Mobile Home Parks: The Hidden Gem of Real Estate Investing
Mobile Home Parks: The Hidden Gem of Real Estate Investing
When I first considered investing in commercial real estate, a few scenarios came to mind, such as buying a short term rental or a few small apartment buildings. I’d even contemplated self-storage, a handful of single-family homes or a medical/dental office building.
But one asset class that I’d never given much thought to were mobile home parks.
Although they’re fairly common in Louisiana (known as trailer parks), I’d never considered owning one… until now.
It seems that mobile home investing has flown “under the radar” and proven to be one of the best real estate opportunities available, as it’s often overlooked due to misperceptions.
But when you start to understand that this is a great way to produce consistent returns while avoiding risk, you may start to think twice about investing.
Here’s what you should know about one of the best investments you’ve probably not heard much about: mobile home park investing.
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What is a Mobile Home Park (MHP)?
A mobile home park (aka manufactured home community) is a type of residential development that usually consists of a tract of land that’s been divided into smaller plots for the purpose of leasing or renting to mobile home owners.
Park residents often have access to things such as:
- swimming pools
- laundry facilities
Small mobile home parks usually have 10–25 pads, while larger ones can have hundreds of pads, all of which use the same roads and common area amenities.
In most cases, mobile home residents own their homes outright, and in exchange, they pay rent (lot rent) on a monthly basis to mobile home park owners.
Typically, this also covers the plot of land the home is on, the use of the common areas, and the utility connections, which include water, electricity, and gas.
Mobile home parks (MHPs) may be owned and run by a single entity, such as a single person or a corporation, and are frequently found in suburban or rural regions.
The Secret’s Out
In the last decade, some of the largest U.S. private equity firms have been rapidly buying up mobile home parks due to their unique performance.
The secret is getting out.
Some of the BIGGEST investors include:
Mobile home parks are now getting a lot of money from private equity. Blackstone Group, which has $881 billion in assets under management (AUM), has become a major player in the mobile home park space in the last year or two and doesn’t seem to be slowing down.
They’re not the only private equity company competing in this space.
- Carlyle Group
- Apollo Global Management
In the mid-1990s, billionaire Sam Zell started buying mobile home parks in all areas of the country because it was 100% contrarian, as not many other investors were MHPS during that time period.
He’s famous for his investing strategy, which involves “looking right when everyone else is looking left.” Before the Great Recession, he started selling off most of his office space and apartment complexes, yet NEVER sold a mobile home park, which has allowed him to amass the largest portfolio in the industry.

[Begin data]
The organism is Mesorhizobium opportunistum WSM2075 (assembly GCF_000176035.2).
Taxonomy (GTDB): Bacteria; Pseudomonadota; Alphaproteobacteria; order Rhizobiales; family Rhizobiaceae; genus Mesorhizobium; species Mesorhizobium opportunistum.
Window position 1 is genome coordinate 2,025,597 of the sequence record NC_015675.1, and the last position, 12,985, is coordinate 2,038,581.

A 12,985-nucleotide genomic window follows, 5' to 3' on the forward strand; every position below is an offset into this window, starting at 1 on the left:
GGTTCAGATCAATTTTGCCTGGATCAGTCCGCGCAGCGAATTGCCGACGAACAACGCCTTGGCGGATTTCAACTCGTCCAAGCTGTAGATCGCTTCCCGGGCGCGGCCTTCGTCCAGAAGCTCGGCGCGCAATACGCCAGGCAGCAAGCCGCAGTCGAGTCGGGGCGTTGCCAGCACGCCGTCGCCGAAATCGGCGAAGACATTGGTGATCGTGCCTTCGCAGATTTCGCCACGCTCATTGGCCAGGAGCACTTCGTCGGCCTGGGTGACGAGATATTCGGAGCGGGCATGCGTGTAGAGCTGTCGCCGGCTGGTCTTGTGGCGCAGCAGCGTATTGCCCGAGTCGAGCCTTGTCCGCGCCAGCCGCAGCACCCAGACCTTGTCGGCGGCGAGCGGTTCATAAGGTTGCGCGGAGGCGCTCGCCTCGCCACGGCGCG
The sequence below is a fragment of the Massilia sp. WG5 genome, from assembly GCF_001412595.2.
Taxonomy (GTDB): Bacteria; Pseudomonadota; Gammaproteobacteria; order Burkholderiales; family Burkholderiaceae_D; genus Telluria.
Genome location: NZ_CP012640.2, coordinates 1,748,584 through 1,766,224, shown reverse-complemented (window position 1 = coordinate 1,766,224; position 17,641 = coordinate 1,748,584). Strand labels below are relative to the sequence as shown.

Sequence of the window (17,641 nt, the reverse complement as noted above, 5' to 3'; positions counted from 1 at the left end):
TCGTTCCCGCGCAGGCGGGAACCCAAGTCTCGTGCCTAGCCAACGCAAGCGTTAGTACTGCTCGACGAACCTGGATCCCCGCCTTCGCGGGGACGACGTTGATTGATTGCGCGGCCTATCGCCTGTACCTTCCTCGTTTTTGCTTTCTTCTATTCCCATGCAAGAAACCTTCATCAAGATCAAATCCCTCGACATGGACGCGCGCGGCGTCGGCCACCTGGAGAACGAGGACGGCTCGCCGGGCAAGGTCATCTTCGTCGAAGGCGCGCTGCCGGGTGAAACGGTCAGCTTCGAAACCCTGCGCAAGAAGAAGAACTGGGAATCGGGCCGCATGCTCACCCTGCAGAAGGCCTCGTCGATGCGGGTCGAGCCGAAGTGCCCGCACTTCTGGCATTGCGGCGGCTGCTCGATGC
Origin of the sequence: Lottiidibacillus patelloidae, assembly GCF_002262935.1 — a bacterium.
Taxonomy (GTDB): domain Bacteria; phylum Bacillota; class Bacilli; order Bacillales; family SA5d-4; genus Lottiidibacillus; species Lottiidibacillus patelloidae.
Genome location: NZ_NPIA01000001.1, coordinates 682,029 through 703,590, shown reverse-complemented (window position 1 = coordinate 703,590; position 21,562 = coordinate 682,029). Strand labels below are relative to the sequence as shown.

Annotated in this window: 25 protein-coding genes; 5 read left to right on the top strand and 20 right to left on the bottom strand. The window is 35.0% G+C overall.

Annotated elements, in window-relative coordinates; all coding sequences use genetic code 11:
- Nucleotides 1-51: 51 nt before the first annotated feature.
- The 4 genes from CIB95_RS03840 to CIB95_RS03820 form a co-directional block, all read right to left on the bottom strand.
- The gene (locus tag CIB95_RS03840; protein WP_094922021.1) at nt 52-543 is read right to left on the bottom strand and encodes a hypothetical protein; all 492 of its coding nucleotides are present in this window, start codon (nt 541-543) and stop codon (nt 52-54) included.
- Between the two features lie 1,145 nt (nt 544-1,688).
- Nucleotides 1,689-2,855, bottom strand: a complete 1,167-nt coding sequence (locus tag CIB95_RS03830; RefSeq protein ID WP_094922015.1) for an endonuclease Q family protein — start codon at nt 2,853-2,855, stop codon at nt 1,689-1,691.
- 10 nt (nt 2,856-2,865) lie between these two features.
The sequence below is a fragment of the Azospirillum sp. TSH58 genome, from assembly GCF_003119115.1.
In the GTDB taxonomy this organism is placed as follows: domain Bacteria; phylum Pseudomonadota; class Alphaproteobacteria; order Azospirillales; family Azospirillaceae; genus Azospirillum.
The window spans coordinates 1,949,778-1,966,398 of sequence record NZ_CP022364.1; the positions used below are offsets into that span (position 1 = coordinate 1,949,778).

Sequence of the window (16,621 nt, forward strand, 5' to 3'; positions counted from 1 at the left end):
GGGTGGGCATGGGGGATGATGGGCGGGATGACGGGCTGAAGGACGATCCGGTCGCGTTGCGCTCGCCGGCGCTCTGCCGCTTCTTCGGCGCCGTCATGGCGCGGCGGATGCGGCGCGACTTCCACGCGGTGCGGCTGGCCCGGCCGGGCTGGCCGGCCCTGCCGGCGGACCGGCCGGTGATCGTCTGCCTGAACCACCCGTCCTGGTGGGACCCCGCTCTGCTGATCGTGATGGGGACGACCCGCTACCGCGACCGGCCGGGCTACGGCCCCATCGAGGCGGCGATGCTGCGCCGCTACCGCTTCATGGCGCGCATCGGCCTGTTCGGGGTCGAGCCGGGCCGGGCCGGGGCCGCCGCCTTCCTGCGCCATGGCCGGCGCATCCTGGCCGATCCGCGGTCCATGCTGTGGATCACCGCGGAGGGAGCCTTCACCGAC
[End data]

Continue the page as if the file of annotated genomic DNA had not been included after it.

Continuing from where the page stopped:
Another big player in the mobile home space is Warren Buffett and his company, Berkshire Hathaway.
They acquired Clayton Homes in 2003 for $1.7 billion and are now positioned to build over 25% of the mobile homes manufactured in the U.S.
Berkshire and Clayton offer some of the most creative ways for people to get financing, as Berkshire’s 21st Mortgage provides buyers of new and used mobile homes with a great option for funding.
When the pandemic aggravated the affordable housing crisis, mobile home parks proved to be both:
- viable housing alternative
- safe and stable investment option
Recent studies show that, with the economic future of America in question, mobile home parks are perfectly positioned to harness the power of a declining United States economy.
Why Professionals Should Consider Mobile Home Park Investing
For busy professionals looking for passive income from a lower-risk source, mobile home parks can be a great asset class.
#1. High demand
Mobile home parks are becoming more popular because there aren’t enough of them and more people want to live in low-income housing.
Also, as more baby boomers with fixed incomes continue to retire in record numbers, the need for affordable housing will only grow in the foreseeable future.
According to research, around 10,000 baby boomers retire each day with an average social security payment of $1,294 per month, and many have less than $30,000 in their retirement funds.
As a result, more low-income individuals and seniors are looking to mobile homes as a way to remain homeowners.
#2. Limited supply
MHPs are the only type of asset I know of whose demand keeps going up while the supply goes down year after year.
The number of mobile home parks in the United States is decreasing as developers are buying and using land for other purposes.
Some parks are so old and neglected that they have to close their doors for good reason.
The supply gets even lower as demand increases, especially during downturns in the economy.